Despite his personal misgivings, the shows went on, and as evidenced by these new recordings, they were spectacular performances. For the most part, the setlist between both the Albany show and the Rochester show remains pretty much the same, kicking off with the mournful wailer “Something In The Night” and ending in the triumphant “Born To Run.” The moments of true transcendence can be found not in the more well known hits like “Thunder Road” or “Tenth Avenue Freeze-Out” however, but in the deepest of deep cuts.

Four songs into the show, the E Street band erupts into a torrent of simmering sax lines, twinkling marimba notes, reverb-drenched guitars, and splashy cymbal work. Bruce doesn’t say anything for three full minutes while the music rises and falls around him like a living, breathing organism. Eventually, the sound fades almost into nothing. “I grew up in this small town, was about 10,000 people. Was about 20 miles, 20 miles in from the shore,” he begins. He tells the audience about his family, his mother, a secretary who worked for a lawyer downtown. More importantly, he tells them about his father Doug, a figure who looms larger in his psyche than any and all others. “Professor” Roy Bittain’s graceful piano accents his words, while Gary Tallent’s bass adds just the faintest idea of a melody underneath.

“My pop he used to, as long as I can remember he used to sit in the kitchen with all the lights out. He’d turn out all the lights in the house except for the TV — my mother would sit in the living room with the TV on — and he’d sit in the kitchen and he’d drink a six-pack of beer and smoke cigarettes in the dark. Just sit there thinking all night. He’d lock up the front door so that when me and my sister came in, we’d have to come in around the back door.

I remember I’d come in off that bus and I’d walk through town, and I’d walk through town again, and I’d walk through town, keep walking around until I finally found myself in my driveway. I’d stand there, and he’d have the door open and through the screen, just through the darkness I could see the light of his cigarette. And I’d stand there and I’d slick my hair back real tight so he wouldn’t tell how long it was, and I finally step up to the porch and try to make it through the kitchen before he caught me.

If we came home early it wasn’t too bad, but if we stayed out… if we stayed out real late and came in late in the morning, he’d still be sitting there, waiting for us, and he’d wait just ‘til I got to the end of the stairs and he’d call my name and I’d come back and sit down with him at that table. I remember we’d sit there in the dark, sit there in the dark and I could always hear his voice, but I could never see his face.”

At that moment, the “Big Man” Clarence Clemons interrupts with a burst of saxophone. Bruce continues, recounting the small talk that proceeded their inevitable argument, and his inevitable flight from home, all the while, “telling ‘em, telling ‘em, telling ‘em, it was my life and I was going to do what I wanted to do.”

Then, as if zapped from a trance, Bruce begins to croon the opening lines of the British invasion band The Animals angst-riddled anthem “It’s My Life.” The build-up to that moment is incredible. Bruce forces you to understand the meaning of the song in a way that maybe you had never really considered. He’s not the petulant youth that Eric Burdon portrays in the original, he’s a clear-eyed warrior, fighting for his right to be his own person. In his father, he’s sees a vision of a future that he categorically rejects. It’s his life, and he’ll do what he wants. Hard not to think these words are directed at more than just his old man.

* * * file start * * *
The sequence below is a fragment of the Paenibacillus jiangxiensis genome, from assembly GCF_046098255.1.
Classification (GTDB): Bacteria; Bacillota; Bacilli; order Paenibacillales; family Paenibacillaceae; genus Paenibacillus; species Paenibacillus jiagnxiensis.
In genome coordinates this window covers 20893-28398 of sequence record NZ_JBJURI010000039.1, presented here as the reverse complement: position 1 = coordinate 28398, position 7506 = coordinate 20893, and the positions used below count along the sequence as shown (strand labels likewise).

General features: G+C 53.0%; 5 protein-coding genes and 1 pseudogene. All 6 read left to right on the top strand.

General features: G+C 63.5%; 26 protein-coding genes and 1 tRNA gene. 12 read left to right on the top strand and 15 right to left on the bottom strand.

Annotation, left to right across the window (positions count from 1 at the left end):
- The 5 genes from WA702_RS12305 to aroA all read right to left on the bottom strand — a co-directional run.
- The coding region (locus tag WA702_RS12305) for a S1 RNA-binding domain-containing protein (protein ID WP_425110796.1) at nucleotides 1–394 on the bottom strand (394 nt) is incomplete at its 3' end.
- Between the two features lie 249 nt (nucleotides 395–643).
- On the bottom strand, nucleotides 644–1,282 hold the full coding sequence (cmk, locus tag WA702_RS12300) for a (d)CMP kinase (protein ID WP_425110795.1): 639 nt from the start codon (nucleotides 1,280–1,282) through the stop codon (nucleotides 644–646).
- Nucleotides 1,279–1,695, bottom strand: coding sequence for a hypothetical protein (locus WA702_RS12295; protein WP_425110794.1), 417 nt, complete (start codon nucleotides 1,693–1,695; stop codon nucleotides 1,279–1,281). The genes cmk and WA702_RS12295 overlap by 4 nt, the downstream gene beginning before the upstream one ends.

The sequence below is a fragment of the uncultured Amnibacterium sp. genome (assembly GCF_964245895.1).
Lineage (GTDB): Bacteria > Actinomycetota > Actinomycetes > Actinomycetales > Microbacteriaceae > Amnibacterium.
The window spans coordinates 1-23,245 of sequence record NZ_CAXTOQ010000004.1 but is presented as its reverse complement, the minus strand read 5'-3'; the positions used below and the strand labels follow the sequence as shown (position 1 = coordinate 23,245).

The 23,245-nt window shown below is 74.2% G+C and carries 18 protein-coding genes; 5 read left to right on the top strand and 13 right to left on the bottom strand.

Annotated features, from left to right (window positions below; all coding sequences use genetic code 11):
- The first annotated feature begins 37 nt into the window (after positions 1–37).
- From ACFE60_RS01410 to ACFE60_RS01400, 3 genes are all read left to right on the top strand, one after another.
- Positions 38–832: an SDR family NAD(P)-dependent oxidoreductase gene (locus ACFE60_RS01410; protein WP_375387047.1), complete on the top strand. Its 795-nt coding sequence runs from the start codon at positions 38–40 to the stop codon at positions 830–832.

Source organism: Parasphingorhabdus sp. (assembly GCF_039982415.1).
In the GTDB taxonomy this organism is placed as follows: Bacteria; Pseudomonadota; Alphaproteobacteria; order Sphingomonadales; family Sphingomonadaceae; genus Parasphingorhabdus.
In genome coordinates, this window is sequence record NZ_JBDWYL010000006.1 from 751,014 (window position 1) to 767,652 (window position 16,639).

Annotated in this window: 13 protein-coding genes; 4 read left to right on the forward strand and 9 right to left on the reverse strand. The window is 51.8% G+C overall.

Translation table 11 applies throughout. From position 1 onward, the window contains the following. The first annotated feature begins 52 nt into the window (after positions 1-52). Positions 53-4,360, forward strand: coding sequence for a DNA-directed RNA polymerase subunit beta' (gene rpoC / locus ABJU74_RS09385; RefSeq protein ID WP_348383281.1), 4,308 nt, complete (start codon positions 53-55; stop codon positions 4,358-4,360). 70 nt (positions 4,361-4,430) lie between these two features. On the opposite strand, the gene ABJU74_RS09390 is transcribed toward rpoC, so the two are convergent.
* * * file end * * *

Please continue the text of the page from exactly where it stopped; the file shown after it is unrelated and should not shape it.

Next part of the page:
There are other peaks during this show, like the 12-and-a-half minute rendition of “Backstreets” which erupts like a volcano, cools into hardened obsidian, only to be blown into shrapnel moments later, as well as the first officially released take on the song “Action In The Street” which shares quite a bit of the same DNA as the uproarious, horn-driven “Tenth Avenue Freeze-Out,” but only during “It’s My Life” do you get the sense that you’re hearing, and if you were lucky enough to be in the room, seeing the actual Bruce.

Fortunately, Bruce chose not to throw in the towel when the tour ended. Two months after the final performance on May 28, 1977, he finally reached a settlement agreement with Mike Appel. Just three days later, he entered the studio with his new manager Jon Landau, the entire E Street Band, and a plucky engineer named Jimmy Iovine and began work on his next record Darkness On The Edge Of Town.

“I was filled with the light, the exhilaration of being set free,” he wrote in his memoir. “I felt the shadow of a future, two years postponed, upon me. The time was here to finally turn all this into something.”

Bootleg Bin

As Bruce noted, he and Mike Appel were both disciples of Elvis Presley. Actually, sometime around April in 1976, Bruce tried to jump the fence at the his home Graceland just outside of Memphis to pay his personal respects, but was stopped by security. Yesterday, marked the 40th anniversary of Elvis’s death, and I thought it only appropriate to pay homage to the “The King Of Rock N’ Roll” by spotlighting one of the greatest live performances of his career.

In 1972, Elvis was on the road, being followed around by a film crew that included Martin Scorsese, recording his every move for the eventual concert documentary Elvis On Tour. he was in fine form that entire year, tearing up arenas like Madison Square Garden with an exuberant blend of fan-favorites and re-worked rockabilly classics. For whatever reason, Elvis pegged San Antonio, Texas as the gig where he’d leave it all on the table, and according to his close friend and Memphis Mafia member Jerry Schilling, that’s exactly what he did. “Elvis was resolute in the idea that this would be his best performance on the tour for the best movie he ever made,” he said.

Even to someone who watched Elvis perform hundreds of times, the performance he treated the crowd to that night in the Lone Star State was something special. “The San Antonio show turned out to be one of the best, if not the best, concerts I have ever seen. Elvis was happy, energetic and enthusiastic.”